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Fourier Transform Far Infrared Spectroscopy of Silver Atoms and Silver Clusters Entrapped in Sodium Y Zeolite.

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M. Di Vaira, C.A. Ghilardi, S, Midollini. L. Sacconi.
/I/
J. Am. Chem. SOC.
( 1 9 7 8 ) 2 5 5 0 ; P. Dapporto, S . Mxdol-
lini, L. Sacconi, Anqew. Chem.
Int. Ed. Engl.
2
9'
( 1 9 7 9 ) 510; Angew. Chem.
( 1 9 7 9 ) 4 6 9 ; F. Cecconi, C.A.
Ghilardi,
S. Mldollini. A. Orlandini, 3 . Chem. SOC. Chem. Commun.
__
1982,
2 2 9 ; F. Cecconi, C.A. Ghilardi, S. Midollini. A.
95
Orlandini, Anqew. Chem.
( 1 9 8 3 ) 5 5 4 ; Angew. Chem. Int.
Ed. Engl. 22 ( 1 9 8 3 ) 5 5 4 ; Angew. Chem. Suppl.
1983, 7 1 8 .
/2/
A. W. Cordes, R . D. Joyner, R . D. Shores, E. D. Dill,
/3/
M. Di Vaira. M. Peruzzinl, P. Stoppioni, J. Chem. soc.
Inorg. Chem.
11
Chem. Commun.
/4/
894.
/5/ Y.
6
widely used in large scale industrial processes.
Silver
zeolites have been extensively studied in this COnneCtiOn
/12/, and have recently been the focus of considerable
structural and spectroscopic attention/l3-16/.
The crys-
tallographic data on silver zeolites has made them an
the metal atoms and clusters are in a well defined setting
as found for metal clusters entrapped in rare gas
matrices.
(19671 1 9 7 .
c. Leung.
J. waser, S. Van Houten, A. vos, G. A .
Wiegers, E. H. Wiebenga. Acta Crystallogr.
lo
(1957) 574.
-
/ 6 / G. J. Penney, G. M. Sheldrick, J. Chem. SOC. (A) 1 9 7 1 ,
The desire to understand the size, structure and support dependence of the chemical reactions that occur via
supported metal cluster catalysts has spurred a flurry of
activity in studyingthe physicochemical properties
1100.
/7/
These mater-
ials are of clear catalytic importance /5-11/ and are
/17/
P. W . R. Corfield, R . 3. Doedens. J. A. Ibers, %.
Chem.
entrapped within the zeolite cages / 1 - 4 1 .
attractive system for detailed spectroscopic study, since
(1974) 132.
1982,
In recent years there has been a renewed interest
in the spectroscopy of zeolites, and of metal clusters
R. M. Tuggle, D. L. Weaver, Inorg. Chem.
(1972) 2237.
Of
these
materials. However, as yet there is a lack of good infrared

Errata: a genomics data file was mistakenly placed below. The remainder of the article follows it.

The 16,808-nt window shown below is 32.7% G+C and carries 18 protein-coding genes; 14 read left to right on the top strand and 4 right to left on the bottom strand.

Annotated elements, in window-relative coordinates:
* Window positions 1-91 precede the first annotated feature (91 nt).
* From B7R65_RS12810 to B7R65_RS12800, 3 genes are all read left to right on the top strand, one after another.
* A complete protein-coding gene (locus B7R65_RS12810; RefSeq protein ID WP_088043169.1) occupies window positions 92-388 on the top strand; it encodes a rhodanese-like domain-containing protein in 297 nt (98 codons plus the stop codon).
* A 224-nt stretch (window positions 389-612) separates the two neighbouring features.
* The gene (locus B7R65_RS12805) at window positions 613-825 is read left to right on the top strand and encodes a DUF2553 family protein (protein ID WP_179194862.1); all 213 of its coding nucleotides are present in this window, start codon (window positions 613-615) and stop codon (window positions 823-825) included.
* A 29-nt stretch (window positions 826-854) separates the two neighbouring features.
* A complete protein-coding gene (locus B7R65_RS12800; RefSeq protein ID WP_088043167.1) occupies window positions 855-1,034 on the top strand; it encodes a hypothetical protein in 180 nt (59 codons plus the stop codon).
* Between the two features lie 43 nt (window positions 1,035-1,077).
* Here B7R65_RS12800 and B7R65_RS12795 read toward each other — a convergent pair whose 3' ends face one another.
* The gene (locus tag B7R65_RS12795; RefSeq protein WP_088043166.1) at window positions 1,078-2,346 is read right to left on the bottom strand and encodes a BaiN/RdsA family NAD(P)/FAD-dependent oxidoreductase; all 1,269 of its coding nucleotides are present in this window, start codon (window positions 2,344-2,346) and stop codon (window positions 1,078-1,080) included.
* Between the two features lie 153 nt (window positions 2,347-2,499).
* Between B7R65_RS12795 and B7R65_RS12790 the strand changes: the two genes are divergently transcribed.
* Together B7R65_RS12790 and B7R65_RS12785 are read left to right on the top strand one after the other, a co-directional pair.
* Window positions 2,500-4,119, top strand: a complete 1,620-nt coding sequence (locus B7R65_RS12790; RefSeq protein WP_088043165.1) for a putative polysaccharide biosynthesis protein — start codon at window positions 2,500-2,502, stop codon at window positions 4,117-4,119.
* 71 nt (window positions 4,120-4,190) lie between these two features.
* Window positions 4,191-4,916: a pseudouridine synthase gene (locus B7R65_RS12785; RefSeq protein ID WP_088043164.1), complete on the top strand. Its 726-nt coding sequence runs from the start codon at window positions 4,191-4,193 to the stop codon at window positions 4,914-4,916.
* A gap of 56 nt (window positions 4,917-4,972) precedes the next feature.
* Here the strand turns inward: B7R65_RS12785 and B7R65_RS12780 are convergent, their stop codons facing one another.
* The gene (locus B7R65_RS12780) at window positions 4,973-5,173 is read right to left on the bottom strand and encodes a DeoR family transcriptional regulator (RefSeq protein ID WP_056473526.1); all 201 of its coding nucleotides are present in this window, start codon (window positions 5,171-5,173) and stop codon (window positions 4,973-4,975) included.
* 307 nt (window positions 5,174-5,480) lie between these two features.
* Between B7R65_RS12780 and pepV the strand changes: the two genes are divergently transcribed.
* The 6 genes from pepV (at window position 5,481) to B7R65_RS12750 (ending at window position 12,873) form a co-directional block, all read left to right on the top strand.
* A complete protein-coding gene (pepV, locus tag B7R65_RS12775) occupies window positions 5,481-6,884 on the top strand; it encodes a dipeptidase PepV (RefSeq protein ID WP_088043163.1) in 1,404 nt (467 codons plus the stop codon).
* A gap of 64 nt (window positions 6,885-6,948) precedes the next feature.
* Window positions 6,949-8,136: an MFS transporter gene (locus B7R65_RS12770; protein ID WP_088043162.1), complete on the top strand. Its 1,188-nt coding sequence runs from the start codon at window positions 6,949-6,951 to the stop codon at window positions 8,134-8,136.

data on the "metal core" of these catalysts /18-20/ which
would give clues as to how their geometry and electronic
structure 1s affected by the reacting molecules or by the
Received June 6 , 1 9 8 3
/Z
4 0 9 S/
immobilizing support.
In this preliminary communication, we wish to report
the far infrared spectra of silver atoms and clusters en-
- 1074 -
1076 -
-
trapped within the cages of zeolite Y.
Dieses Manuskript ist
zu zitieren als
Angew. Chem. Suppl.
7983.1075- I 087
'
This manuscript is
to be cited as
Angew. Chem. Suppl.
rapid
19a3.1075-1087
micron mylar heamsplitter and a triglycine sulphate detector
B V s r l q Ulsmis GmbH. 06940Weinhim. 1983
Spectra were recorded with a Nicolet 2 0 0 S X high vacuum,
ID*
i
scanning FT-IR spectrometer equipped with a 6 . 2 5
LO9 cm. Hz watt).
The spectra shown are the result
07214227/83/1010-107802 5010
of fourier transformation of 1000 coadded interferograms
Fourier Transform Far Infrared Spectroscopy of Silver Atoms
and Silver clusters Entrapped in Sodium Y Zeolite
encompassing a measurement time of about 1 hour, and are
not smoothed in any way.
The resolution is 4 cm-l.
The
samples were prepared by standard ion exchange techniques
/21/ performed in the absence of light due to the extreme
BY
Geoffrey A. Ozin',
Mark D. Baker, and Jonathan M. Parnis
photosensitivity of silver zeolites. Three samples were
used in this study: a "blank" unexchanged NaY zeolite, a
partially exchanged Ag Na
6
49
Y and a fully exchanged Ag
55y.
The raw hydrated zeolite was purchased from Union Carbide.
The samples were pressed into self-supporting, 2 0 mm diameter wafers weighing about 50 mg., with an applied pressure
of 2 tOnS per square inch.
Spectroscopic measurements
were made in a vacuum cell which allowed for in situ thermal
treatment of the samples.
The optical train through the
IR cell amounted to two 3 mm thick polyethylene windows plus
*Professor A. Ozin, Dr. M.D. Baker and Xr. J.M. Parnis
Lash Miller Chemistry Department, University of Toronto,
80 St. George Street, Toronto, Ontario, Canada M5S IAl.
the zeolite wafer resulting in a total transmission of about
10%.
In the spectra shown in Figures 1 and 2 , zeolite framework,
silver cluster.silver atom and cationic vibrational modes were
observed in the region 4 0 0 to 30 cm-l.
-
1075 -
-
1077 -
Figure 1 shows how
we were able to track the dehydration of unexchanged N ~ Y
from room temperature to 600°C.
at room temperature.
All spectra were recorded
There are clear changes in the spec-
trum between 300 and 400 cm-',
this region being linked
with the vibrations of the pore openings /22/.
Changes
also occurred in the 2 5 0 to 300 cm-I region, and bands in
this region are thought to be due to vibrations of polyhedral building units (18-24 tetrahedra,
SA
this assignment has not been substantiated.
across) but
The spectrum
recorded after dehydration at 600°C is very simllar to that
of Peuker
/19/.
All the bands below 200 cm-l have
been assigned to vibrations of sodium ions in different
sites in the zeolite lattice.
The strong doublet at 190
and 150 cm-l has been assigned to cationic occupancy of
site I1 and site I respectively and the 100 cm-l band to a
site I' sodium ion.
The feature at 90 cm-I 1 s to our know-
ledge unassigned
I n Figure 2 , we show the far infrared spectra of the
three samples
The growth of new features below 170 cm-'
for the ion exchanged zeolites is striking, and we can immediately assign these to vibrational modes ,nvolving silver